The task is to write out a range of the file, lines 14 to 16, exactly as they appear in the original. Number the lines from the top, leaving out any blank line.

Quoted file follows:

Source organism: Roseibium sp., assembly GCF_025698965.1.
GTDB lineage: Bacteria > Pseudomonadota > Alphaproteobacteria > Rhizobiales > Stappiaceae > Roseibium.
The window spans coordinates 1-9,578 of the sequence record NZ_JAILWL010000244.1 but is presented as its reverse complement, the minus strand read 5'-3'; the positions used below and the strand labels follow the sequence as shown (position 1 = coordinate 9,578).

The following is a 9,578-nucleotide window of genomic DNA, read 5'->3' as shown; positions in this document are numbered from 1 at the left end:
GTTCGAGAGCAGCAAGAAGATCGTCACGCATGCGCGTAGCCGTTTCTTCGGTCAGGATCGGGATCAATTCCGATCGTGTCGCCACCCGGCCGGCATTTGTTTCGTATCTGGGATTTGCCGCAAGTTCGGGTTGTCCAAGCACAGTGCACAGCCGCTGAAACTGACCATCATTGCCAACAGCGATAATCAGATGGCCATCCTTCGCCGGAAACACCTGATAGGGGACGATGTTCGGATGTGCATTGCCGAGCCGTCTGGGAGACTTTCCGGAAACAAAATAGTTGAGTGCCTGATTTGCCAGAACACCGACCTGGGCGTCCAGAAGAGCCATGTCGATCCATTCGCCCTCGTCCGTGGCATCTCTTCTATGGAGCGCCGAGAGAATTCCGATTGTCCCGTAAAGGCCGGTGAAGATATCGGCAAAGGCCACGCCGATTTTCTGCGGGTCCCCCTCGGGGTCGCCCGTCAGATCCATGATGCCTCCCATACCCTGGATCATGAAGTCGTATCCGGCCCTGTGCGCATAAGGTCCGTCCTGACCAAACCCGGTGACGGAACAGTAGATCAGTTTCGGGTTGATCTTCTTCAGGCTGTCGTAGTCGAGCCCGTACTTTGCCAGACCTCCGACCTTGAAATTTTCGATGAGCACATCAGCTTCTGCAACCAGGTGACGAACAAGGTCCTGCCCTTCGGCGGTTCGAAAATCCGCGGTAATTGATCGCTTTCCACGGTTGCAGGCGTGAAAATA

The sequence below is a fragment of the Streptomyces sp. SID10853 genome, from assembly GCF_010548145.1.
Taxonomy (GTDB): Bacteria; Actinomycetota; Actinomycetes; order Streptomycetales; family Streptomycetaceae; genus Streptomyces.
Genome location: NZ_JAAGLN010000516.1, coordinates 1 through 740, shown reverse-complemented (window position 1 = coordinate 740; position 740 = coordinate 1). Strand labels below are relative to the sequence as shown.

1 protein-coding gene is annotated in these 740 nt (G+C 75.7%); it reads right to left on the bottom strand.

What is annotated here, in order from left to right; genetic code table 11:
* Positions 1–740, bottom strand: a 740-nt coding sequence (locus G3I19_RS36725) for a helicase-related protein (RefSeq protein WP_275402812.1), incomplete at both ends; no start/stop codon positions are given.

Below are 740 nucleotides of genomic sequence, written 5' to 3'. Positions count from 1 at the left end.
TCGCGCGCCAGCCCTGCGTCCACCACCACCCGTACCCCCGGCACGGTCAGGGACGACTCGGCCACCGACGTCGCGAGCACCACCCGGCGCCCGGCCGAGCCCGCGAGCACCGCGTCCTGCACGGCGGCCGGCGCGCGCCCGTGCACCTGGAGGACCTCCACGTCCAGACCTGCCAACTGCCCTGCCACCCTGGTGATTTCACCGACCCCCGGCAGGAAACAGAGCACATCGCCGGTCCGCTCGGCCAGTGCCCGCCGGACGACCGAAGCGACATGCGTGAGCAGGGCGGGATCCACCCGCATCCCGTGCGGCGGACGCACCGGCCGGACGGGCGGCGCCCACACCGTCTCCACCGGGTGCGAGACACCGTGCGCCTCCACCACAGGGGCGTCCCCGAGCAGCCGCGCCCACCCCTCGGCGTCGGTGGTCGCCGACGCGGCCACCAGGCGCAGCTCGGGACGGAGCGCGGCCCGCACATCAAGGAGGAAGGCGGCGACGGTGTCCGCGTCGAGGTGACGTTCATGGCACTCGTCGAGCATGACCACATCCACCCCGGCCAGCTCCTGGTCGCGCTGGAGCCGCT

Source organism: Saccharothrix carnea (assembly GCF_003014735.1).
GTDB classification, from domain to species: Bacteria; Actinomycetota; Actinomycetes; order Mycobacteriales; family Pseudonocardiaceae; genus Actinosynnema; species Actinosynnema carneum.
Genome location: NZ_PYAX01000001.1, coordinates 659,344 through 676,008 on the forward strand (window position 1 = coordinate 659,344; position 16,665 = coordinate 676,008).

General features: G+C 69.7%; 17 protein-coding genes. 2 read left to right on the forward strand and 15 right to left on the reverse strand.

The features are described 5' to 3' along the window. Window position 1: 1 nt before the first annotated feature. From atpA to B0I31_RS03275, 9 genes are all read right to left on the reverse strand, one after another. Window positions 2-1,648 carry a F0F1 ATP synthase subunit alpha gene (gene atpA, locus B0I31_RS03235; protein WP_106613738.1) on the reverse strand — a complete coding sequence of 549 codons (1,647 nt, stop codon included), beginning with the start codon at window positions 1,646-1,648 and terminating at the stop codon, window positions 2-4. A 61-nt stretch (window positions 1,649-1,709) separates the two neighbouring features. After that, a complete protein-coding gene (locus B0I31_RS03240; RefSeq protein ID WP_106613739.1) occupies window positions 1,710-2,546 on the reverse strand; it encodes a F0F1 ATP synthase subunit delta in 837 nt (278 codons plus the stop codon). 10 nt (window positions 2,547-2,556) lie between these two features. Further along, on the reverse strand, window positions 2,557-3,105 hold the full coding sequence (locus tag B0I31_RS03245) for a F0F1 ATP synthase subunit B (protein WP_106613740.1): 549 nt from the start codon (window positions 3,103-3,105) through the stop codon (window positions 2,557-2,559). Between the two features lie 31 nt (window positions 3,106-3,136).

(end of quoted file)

Source organism: Saccharothrix carnea (assembly GCF_003014735.1).
GTDB classification, from domain to species: Bacteria; Actinomycetota; Actinomycetes; order Mycobacteriales; family Pseudonocardiaceae; genus Actinosynnema; species Actinosynnema carneum.
Genome location: NZ_PYAX01000001.1, coordinates 659,344 through 676,008 on the forward strand (window position 1 = coordinate 659,344; position 16,665 = coordinate 676,008).